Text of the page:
From Luxembourg to Lisbon and beyond: Making the Employment Strategy work

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Publication Date 2002
ISBN 90-6779-170-9
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Book abstract:

Whilst economic and monetary Europe has proceeded at a pace over the last decade, social Europe is widely seen to have lacked behind. It was only after Sweden became a member in 1995 that the social aims of the EU became a bit more ambitious and a new Title specifically on employment was introduced in the Treaty of Amsterdam in 1997. On the initiative of Lionel Jospin an Extraordinary European Council on Employment took place in Luxembourg in 1997 with the aim of 'giving body' to the new Employment title. This book looks at the development of the European Employment Strategy (EES) since the Luxembourg European Council and examines how much can be achieved from this form of non-binding policy co-ordination.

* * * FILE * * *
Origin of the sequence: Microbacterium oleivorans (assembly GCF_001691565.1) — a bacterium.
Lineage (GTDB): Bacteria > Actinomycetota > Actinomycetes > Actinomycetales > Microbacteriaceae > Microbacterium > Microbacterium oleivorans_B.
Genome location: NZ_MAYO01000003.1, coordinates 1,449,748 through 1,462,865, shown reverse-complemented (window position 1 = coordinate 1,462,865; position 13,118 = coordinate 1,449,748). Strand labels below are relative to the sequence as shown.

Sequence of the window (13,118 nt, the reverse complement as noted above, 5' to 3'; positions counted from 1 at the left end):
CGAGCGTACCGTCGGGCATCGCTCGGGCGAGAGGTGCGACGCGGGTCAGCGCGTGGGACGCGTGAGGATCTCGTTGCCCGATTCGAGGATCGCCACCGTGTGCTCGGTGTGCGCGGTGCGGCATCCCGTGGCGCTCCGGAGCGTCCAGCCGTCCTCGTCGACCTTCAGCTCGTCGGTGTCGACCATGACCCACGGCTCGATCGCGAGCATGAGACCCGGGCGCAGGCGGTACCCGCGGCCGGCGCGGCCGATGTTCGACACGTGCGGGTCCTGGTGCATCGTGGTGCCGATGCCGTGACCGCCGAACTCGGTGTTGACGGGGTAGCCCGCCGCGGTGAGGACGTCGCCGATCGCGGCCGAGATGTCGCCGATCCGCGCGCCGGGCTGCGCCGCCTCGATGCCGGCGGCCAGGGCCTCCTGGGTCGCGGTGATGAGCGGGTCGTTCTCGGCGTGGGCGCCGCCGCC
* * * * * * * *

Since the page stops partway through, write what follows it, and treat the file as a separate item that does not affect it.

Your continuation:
Through a series of papers presented at a conference in Maastricht in 2002, this book examines the European Employment Strategy from a number of perspectives. The first four papers examine in detail the European Employment Strategy as an example of the open method of co-ordination. This is followed by a brief case study of the experience of the EES in the Netherlands. The view of UNICE, Europe's prominent employers confederation, of the employment strategy is then discussed and this is contrasted by the following paper which outlines the trade unions' positions on the employment strategy. The final papers provide a peer review of the EES, an analysis of the modernisation in European Public Employment Services and a discussion of whether the EES and the Structural Funds can be joined to form one EU employment policy. The book concludes by looking to the future and the implications of enlargement on the employment strategy.

Edward Best is head of unit at the European Institute of Public Administration in Maastricht, the Netherlands where Daniella Bossaert is a lecturer.

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